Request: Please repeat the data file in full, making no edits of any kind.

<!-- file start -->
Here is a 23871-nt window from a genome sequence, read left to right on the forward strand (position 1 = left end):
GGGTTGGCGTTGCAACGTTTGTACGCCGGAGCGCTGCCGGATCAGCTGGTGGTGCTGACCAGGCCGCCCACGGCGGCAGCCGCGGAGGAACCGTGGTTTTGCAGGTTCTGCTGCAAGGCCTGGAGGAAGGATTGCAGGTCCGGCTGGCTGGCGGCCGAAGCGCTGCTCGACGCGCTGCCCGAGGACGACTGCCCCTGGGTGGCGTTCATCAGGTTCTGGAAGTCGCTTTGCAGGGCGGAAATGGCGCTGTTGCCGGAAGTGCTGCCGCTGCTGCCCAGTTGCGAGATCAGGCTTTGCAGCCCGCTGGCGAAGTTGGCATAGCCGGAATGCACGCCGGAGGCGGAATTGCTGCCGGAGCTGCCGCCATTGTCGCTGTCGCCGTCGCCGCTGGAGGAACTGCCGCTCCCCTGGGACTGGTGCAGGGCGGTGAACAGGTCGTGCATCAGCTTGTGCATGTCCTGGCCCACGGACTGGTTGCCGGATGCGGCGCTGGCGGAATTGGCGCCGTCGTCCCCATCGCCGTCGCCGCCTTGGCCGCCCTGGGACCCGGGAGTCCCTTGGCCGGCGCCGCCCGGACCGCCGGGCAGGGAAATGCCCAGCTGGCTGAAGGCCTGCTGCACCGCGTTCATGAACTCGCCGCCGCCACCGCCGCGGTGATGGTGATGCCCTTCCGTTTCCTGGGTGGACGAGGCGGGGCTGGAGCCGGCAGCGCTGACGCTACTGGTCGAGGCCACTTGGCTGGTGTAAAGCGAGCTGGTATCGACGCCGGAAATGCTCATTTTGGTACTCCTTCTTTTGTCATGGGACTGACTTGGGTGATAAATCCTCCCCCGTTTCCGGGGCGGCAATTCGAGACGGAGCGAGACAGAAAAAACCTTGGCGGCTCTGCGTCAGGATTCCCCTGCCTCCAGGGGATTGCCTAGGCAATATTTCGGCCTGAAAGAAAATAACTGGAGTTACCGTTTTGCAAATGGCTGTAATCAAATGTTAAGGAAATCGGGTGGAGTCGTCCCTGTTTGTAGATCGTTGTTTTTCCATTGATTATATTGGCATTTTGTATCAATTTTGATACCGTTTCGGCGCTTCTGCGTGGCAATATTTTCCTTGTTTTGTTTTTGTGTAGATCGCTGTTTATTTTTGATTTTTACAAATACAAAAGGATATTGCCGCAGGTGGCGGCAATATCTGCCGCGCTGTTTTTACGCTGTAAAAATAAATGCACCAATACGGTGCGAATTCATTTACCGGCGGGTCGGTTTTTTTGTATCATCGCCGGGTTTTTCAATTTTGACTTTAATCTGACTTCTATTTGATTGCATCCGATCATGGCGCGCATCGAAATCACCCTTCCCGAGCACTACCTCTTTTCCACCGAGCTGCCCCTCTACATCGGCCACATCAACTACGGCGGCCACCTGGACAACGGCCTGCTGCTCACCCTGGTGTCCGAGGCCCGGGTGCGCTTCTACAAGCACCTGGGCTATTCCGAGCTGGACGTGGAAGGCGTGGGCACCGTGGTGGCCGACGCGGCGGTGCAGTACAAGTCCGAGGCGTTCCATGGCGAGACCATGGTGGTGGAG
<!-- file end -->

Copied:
Here is a 23871-nt window from a genome sequence, read left to right on the forward strand (position 1 = left end):
GGGTTGGCGTTGCAACGTTTGTACGCCGGAGCGCTGCCGGATCAGCTGGTGGTGCTGACCAGGCCGCCCACGGCGGCAGCCGCGGAGGAACCGTGGTTTTGCAGGTTCTGCTGCAAGGCCTGGAGGAAGGATTGCAGGTCCGGCTGGCTGGCGGCCGAAGCGCTGCTCGACGCGCTGCCCGAGGACGACTGCCCCTGGGTGGCGTTCATCAGGTTCTGGAAGTCGCTTTGCAGGGCGGAAATGGCGCTGTTGCCGGAAGTGCTGCCGCTGCTGCCCAGTTGCGAGATCAGGCTTTGCAGCCCGCTGGCGAAGTTGGCATAGCCGGAATGCACGCCGGAGGCGGAATTGCTGCCGGAGCTGCCGCCATTGTCGCTGTCGCCGTCGCCGCTGGAGGAACTGCCGCTCCCCTGGGACTGGTGCAGGGCGGTGAACAGGTCGTGCATCAGCTTGTGCATGTCCTGGCCCACGGACTGGTTGCCGGATGCGGCGCTGGCGGAATTGGCGCCGTCGTCCCCATCGCCGTCGCCGCCTTGGCCGCCCTGGGACCCGGGAGTCCCTTGGCCGGCGCCGCCCGGACCGCCGGGCAGGGAAATGCCCAGCTGGCTGAAGGCCTGCTGCACCGCGTTCATGAACTCGCCGCCGCCACCGCCGCGGTGATGGTGATGCCCTTCCGTTTCCTGGGTGGACGAGGCGGGGCTGGAGCCGGCAGCGCTGACGCTACTGGTCGAGGCCACTTGGCTGGTGTAAAGCGAGCTGGTATCGACGCCGGAAATGCTCATTTTGGTACTCCTTCTTTTGTCATGGGACTGACTTGGGTGATAAATCCTCCCCCGTTTCCGGGGCGGCAATTCGAGACGGAGCGAGACAGAAAAAACCTTGGCGGCTCTGCGTCAGGATTCCCCTGCCTCCAGGGGATTGCCTAGGCAATATTTCGGCCTGAAAGAAAATAACTGGAGTTACCGTTTTGCAAATGGCTGTAATCAAATGTTAAGGAAATCGGGTGGAGTCGTCCCTGTTTGTAGATCGTTGTTTTTCCATTGATTATATTGGCATTTTGTATCAATTTTGATACCGTTTCGGCGCTTCTGCGTGGCAATATTTTCCTTGTTTTGTTTTTGTGTAGATCGCTGTTTATTTTTGATTTTTACAAATACAAAAGGATATTGCCGCAGGTGGCGGCAATATCTGCCGCGCTGTTTTTACGCTGTAAAAATAAATGCACCAATACGGTGCGAATTCATTTACCGGCGGGTCGGTTTTTTTGTATCATCGCCGGGTTTTTCAATTTTGACTTTAATCTGACTTCTATTTGATTGCATCCGATCATGGCGCGCATCGAAATCACCCTTCCCGAGCACTACCTCTTTTCCACCGAGCTGCCCCTCTACATCGGCCACATCAACTACGGCGGCCACCTGGACAACGGCCTGCTGCTCACCCTGGTGTCCGAGGCCCGGGTGCGCTTCTACAAGCACCTGGGCTATTCCGAGCTGGACGTGGAAGGCGTGGGCACCGTGGTGGCCGACGCGGCGGTGCAGTACAAGTCCGAGGCGTTCCATGGCGAGACCATGGTGGTGGAG